Longstreet's attacks on the peach orchard and the wheat field succeeded in slowly pushing back the Union forces. The cost was very high, and ultimately irrelevant, for the Union forces fell back up to Cemetery Ridge. The Confederate attempt to turn the Union flank, by capturing Little Round Top, also failed. Little Round Top was initially unoccupied. Longstreet expected to occupy it at no cost. However, at the last moment, the Union's Chief of Engineers also discovered that this strategic location was unoccupied and had the 5th corps send the 20th Maine to defend it. Colonel Joshua Chamberlain, who commanded the 20th Maine, went down in history as one of Gettysburg's heroes. Chamberlain was a Professor of Rhetoric and Modern Language at Bowdoin College. His outnumbered Maine soldiers held off repeated Confederate attacks.

Finally, when he felt his forces could not sustain another attack, Chamberlain ordered a fixed bayonet charge down the hill. The Confederates were so stunned they surrendered in mass, and Little Round Top remained in Union hands.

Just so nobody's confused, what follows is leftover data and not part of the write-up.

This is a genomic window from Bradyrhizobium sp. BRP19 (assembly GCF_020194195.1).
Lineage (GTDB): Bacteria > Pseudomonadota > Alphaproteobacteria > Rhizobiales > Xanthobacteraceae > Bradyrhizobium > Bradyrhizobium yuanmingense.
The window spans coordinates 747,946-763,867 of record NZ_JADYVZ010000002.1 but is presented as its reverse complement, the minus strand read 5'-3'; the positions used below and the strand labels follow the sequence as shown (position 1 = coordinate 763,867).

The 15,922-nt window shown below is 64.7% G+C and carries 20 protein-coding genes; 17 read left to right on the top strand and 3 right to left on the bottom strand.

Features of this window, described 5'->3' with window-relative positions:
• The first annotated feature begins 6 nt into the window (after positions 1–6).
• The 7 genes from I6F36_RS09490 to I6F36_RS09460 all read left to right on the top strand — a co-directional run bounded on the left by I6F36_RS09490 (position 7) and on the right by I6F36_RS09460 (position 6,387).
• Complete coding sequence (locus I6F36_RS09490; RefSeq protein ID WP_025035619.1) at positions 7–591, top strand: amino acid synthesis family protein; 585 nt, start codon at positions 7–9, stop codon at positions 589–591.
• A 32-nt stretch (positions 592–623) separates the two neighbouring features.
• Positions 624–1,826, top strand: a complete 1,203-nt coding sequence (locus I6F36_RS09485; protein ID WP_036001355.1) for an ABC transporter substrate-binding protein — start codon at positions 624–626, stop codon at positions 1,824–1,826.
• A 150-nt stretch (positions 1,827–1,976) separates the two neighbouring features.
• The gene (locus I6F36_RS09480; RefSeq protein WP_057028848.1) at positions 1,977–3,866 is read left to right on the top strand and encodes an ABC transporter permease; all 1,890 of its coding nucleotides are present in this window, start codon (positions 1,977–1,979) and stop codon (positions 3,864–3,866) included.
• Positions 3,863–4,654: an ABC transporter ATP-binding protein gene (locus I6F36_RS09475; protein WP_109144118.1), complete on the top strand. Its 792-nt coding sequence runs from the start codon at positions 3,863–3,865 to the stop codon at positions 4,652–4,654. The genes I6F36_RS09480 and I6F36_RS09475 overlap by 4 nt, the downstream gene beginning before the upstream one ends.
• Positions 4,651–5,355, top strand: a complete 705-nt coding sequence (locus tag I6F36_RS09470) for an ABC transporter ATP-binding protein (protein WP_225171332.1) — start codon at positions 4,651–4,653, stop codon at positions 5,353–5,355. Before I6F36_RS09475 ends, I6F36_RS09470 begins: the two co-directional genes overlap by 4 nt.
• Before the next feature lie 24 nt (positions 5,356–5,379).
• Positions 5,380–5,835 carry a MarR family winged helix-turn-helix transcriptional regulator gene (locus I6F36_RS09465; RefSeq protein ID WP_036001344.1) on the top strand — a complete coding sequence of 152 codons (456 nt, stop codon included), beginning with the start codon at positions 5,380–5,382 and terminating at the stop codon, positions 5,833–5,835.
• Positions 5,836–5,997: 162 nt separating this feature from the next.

The Confederates nearly achieved a breakthrough in a gap near the center of line on Cemetery Ridge. General Winfield Scott Hancock was there and ordered reinforcements to plug the gap. They needed to slow down the oncoming Alabaman's for five minutes. 262 men of the 1st Minnesota were on hand. He asked them to charge the 1,600 Alabaman's coming up the hill. They did so. Sadly, only 47 returned. Though, they did give Hancock his five minutes, and he plugged the gap. Finally, Ewell’s Corp. made two attacks on Culp Hill and Cemetery Ridge. Both attacks achieved temporary successes, but were later repulsed. Day two of the battle of Gettysburg had ended. Both sides had suffered 9,000 casualties each.

Union generals met overnight. They voted to stay put and wait for another Confederate assault. Lee ordered Longstreet to attack the Union center, with Pickett's division and two of Hills divisions. Longstreet was reluctant, telling Lee: "General Lee, there never was a body of fifteen thousand men who could make that attack successfully." Lee told him that his men were ready and able. This attack was preceded by the largest Confederate artillery attack of the war. Confederate troops bombarded the Union positions for two hours. They had hoped to silence the Union artillery, and inflict serious damage to the line. However, most of their shots went long, and the Union's Chief of Artillery stopped returning the Confederates shots, in a ruse to convince them they had succeeded.